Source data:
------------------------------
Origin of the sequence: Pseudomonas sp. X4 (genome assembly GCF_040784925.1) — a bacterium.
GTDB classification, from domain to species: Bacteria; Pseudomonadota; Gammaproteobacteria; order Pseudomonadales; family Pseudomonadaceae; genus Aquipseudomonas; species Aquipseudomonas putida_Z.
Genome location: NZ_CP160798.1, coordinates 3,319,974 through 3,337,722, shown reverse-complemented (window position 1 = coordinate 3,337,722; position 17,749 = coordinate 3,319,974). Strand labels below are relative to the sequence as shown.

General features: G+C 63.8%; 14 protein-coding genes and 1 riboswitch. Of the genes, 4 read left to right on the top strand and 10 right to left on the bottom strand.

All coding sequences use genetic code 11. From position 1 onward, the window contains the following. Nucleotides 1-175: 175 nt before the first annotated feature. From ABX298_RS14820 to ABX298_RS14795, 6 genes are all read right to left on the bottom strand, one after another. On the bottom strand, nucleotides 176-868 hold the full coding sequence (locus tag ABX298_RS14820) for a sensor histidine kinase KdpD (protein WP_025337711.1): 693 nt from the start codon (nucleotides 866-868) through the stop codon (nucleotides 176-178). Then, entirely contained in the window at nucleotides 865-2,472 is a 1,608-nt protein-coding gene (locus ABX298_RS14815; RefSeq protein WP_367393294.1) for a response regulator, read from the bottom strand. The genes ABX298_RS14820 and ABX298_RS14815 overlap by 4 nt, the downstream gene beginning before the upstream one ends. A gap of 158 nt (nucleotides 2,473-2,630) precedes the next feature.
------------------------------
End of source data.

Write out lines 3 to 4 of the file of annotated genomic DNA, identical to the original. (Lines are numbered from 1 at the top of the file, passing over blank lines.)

Genome location: NZ_CP160798.1, coordinates 3,319,974 through 3,337,722, shown reverse-complemented (window position 1 = coordinate 3,337,722; position 17,749 = coordinate 3,319,974). Strand labels below are relative to the sequence as shown.

General features: G+C 63.8%; 14 protein-coding genes and 1 riboswitch. Of the genes, 4 read left to right on the top strand and 10 right to left on the bottom strand.